06 Sep, 2010, Rudha wrote in the 1st comment:
Votes: 0
I had one of those "there has to be a better way to do this" moments, so I thought that I might ask here.

I am writing my own version of a backup script that will make a mud backup the files in the ./lib/ directory on a recurring regular basis. I want to having it make it take the ./lib/ directory and duplicate it into a directory ./archives/<datetime>/

I currently use some backwards regex pattern matching to take the current directory portion from the original top path, ie /usr/games/NakedMud/lib/ so that for example /usr/games/NakedMud/lib/pymodules/ extracts to pymodules/

There really has to be a better way than regular expressions to do that; it seems to me like there should be string functions to handle that kind of comparison/extraction; but I can't say that I know python string functions too well and finding a specific thing in the python documentation can be sketchy, anyone have any ideas?

06 Sep, 2010, Idealiad wrote in the 2nd comment:
Votes: 0
Have you looked at the shutil module in the standard library? Specifically,

shutil.copytree(src, dst[, symlinks=False[, ignore=None]])
Recursively copy an entire directory tree rooted at src. The destination directory, named by dst, must not already exist; it will be created as well as missing parent directories. Permissions and times of directories are copied with copystat(), individual files are copied using copy2().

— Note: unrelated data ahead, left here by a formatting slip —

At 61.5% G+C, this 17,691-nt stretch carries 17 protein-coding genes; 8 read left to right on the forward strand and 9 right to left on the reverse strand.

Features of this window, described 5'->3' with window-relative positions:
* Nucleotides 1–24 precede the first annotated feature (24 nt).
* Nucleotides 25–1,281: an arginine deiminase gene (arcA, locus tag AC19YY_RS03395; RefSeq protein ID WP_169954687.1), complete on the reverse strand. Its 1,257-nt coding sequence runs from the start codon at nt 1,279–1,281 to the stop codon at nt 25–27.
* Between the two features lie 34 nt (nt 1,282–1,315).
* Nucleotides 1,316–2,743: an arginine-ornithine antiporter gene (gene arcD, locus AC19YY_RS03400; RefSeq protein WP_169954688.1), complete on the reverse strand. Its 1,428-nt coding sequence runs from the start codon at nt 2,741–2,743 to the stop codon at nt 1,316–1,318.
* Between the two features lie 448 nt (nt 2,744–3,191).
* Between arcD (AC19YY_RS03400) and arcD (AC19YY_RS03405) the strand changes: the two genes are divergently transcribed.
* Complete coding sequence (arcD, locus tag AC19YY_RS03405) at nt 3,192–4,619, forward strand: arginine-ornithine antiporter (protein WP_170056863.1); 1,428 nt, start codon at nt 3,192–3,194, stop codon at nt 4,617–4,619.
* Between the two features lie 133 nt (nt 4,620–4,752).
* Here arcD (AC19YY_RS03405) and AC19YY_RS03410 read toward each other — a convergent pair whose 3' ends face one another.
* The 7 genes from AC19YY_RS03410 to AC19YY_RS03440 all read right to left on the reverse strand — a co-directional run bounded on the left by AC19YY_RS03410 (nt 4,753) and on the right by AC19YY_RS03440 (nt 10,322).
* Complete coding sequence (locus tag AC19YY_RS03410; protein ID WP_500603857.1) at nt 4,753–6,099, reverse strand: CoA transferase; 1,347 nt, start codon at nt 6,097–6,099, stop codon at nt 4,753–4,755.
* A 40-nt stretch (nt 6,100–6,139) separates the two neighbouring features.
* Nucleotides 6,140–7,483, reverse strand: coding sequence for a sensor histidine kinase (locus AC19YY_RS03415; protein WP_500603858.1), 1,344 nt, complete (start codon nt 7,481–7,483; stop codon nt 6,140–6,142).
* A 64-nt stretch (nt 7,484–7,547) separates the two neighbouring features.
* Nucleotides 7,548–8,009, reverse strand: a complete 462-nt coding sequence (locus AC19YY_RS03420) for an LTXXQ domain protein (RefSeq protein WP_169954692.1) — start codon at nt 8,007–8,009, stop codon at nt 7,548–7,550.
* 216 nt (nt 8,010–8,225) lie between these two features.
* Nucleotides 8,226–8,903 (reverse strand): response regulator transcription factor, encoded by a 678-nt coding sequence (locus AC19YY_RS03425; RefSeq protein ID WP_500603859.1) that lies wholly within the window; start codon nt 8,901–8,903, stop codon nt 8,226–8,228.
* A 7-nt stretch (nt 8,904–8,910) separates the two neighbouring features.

If symlinks is true, symbolic links in the source tree are represented as symbolic links in the new tree; if false or omitted, the contents of the linked files are copied to the new tree.

If ignore is given, it must be a callable that will receive as its arguments the directory being visited by copytree(), and a list of its contents, as returned by os.listdir(). Since copytree() is called recursively, the ignore callable will be called once for each directory that is copied. The callable must return a sequence of directory and file names relative to the current directory (i.e. a subset of the items in its second argument); these names will then be ignored in the copy process. ignore_patterns() can be used to create such a callable that ignores names based on glob-style patterns.

If exception(s) occur, an Error is raised with a list of reasons.

The source code for this should be considered an example rather than the ultimate tool.
06 Sep, 2010, Rudha wrote in the 3rd comment:
Votes: 0
Well, it seems my inclination of "theres gotta be an easier way to do this" was true; thaks :)